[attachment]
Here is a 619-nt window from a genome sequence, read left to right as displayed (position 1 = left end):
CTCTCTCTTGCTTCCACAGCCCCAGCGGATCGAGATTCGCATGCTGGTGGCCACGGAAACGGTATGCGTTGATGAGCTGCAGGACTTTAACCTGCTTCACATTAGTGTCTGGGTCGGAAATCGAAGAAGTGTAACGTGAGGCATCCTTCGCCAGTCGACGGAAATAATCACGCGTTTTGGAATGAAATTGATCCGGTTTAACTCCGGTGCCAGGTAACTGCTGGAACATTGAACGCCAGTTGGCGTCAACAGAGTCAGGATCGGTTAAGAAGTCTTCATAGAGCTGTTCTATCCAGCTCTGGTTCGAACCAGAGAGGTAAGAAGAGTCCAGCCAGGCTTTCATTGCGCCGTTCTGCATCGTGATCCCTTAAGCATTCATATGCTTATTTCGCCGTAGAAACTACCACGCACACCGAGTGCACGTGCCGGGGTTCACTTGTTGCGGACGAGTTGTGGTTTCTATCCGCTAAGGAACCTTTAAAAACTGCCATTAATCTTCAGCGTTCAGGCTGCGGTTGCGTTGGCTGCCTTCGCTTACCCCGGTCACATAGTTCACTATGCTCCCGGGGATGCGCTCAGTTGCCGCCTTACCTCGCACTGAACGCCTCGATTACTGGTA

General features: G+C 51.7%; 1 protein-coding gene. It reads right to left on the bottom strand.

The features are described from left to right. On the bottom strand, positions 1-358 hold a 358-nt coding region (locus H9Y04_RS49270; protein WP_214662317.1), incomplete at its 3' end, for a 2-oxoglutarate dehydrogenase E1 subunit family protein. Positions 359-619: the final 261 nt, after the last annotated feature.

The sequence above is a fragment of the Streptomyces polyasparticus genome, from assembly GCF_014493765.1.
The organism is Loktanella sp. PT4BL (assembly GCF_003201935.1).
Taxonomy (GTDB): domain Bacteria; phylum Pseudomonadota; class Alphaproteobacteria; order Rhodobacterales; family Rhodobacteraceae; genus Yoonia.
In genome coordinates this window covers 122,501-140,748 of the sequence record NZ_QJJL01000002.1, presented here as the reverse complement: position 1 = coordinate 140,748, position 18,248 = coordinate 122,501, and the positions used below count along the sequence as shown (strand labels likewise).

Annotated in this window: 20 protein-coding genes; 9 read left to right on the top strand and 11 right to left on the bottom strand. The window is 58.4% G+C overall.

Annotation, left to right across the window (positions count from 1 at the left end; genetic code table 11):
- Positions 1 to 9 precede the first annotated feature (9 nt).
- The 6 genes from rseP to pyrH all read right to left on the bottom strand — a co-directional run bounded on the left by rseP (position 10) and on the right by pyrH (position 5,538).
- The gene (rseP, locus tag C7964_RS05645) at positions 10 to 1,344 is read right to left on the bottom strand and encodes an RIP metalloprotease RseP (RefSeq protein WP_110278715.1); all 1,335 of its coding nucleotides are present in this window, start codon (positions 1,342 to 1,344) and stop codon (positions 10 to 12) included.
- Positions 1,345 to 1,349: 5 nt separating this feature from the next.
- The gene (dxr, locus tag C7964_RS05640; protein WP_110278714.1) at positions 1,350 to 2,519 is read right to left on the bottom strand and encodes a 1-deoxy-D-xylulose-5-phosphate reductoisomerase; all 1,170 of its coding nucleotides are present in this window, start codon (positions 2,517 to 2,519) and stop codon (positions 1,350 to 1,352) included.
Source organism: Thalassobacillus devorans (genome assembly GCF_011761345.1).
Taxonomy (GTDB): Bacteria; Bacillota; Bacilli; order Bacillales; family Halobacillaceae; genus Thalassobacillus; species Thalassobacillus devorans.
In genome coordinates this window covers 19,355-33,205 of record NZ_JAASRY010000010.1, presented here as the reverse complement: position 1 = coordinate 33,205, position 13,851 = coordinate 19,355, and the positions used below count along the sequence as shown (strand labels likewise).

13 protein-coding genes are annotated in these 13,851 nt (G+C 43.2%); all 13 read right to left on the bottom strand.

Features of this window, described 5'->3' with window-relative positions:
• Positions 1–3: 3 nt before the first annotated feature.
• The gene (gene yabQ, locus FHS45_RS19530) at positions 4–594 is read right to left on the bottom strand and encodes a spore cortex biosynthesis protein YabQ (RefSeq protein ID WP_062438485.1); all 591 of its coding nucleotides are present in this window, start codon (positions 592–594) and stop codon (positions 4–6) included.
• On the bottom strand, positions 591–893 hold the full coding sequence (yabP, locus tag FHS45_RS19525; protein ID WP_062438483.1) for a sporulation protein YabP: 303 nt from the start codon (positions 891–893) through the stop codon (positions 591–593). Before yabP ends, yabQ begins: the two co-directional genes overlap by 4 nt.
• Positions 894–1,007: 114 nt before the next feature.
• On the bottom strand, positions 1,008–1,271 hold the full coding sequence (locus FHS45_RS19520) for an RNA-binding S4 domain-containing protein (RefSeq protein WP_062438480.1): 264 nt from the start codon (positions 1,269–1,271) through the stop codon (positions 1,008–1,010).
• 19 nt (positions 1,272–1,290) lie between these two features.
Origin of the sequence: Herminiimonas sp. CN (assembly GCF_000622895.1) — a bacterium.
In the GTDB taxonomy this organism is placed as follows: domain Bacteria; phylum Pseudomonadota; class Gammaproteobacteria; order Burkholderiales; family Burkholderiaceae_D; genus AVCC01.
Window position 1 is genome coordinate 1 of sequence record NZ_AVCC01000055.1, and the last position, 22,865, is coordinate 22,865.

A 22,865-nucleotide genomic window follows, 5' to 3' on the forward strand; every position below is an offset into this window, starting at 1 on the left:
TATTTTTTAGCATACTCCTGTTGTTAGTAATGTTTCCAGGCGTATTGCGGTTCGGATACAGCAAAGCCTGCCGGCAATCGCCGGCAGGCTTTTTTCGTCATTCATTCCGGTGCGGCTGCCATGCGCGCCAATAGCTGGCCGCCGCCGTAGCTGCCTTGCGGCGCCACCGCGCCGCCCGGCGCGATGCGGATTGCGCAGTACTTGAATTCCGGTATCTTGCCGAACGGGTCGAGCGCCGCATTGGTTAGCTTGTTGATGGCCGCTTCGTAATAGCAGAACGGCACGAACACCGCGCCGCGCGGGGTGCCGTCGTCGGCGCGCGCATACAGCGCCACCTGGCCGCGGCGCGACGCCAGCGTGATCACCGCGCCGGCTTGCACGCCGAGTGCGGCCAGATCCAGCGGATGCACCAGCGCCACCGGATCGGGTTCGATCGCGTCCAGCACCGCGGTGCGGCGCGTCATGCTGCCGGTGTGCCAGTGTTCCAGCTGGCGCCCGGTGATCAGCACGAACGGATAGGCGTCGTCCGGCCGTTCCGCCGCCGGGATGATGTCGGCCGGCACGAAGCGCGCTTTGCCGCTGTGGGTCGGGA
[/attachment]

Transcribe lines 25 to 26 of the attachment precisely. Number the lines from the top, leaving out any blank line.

• On the bottom strand, positions 1,008–1,271 hold the full coding sequence (locus FHS45_RS19520) for an RNA-binding S4 domain-containing protein (RefSeq protein WP_062438480.1): 264 nt from the start codon (positions 1,269–1,271) through the stop codon (positions 1,008–1,010).
• 19 nt (positions 1,272–1,290) lie between these two features.